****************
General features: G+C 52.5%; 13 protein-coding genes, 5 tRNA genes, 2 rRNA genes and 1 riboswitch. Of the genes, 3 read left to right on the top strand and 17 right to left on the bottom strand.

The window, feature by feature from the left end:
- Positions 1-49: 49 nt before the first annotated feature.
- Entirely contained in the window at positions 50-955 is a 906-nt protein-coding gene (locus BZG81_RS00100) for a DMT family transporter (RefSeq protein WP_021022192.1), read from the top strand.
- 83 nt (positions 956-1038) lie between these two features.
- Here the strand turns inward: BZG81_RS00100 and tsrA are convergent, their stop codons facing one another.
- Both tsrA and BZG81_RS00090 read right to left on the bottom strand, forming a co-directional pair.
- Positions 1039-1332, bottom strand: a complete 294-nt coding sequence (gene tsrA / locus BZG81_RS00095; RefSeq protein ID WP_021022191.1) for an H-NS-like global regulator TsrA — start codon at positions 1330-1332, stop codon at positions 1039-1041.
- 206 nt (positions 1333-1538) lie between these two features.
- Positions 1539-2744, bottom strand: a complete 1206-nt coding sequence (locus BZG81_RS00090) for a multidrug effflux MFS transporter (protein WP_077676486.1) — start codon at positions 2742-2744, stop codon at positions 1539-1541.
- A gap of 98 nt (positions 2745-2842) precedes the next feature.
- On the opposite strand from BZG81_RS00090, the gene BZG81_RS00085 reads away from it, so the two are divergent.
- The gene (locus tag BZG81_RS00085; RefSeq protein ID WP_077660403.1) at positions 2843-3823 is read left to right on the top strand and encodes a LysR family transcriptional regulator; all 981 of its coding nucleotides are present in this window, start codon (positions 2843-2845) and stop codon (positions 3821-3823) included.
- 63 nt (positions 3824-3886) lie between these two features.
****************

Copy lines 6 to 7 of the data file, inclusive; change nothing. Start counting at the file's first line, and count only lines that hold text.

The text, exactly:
- Here the strand turns inward: BZG81_RS00100 and tsrA are convergent, their stop codons facing one another.
- Both tsrA and BZG81_RS00090 read right to left on the bottom strand, forming a co-directional pair.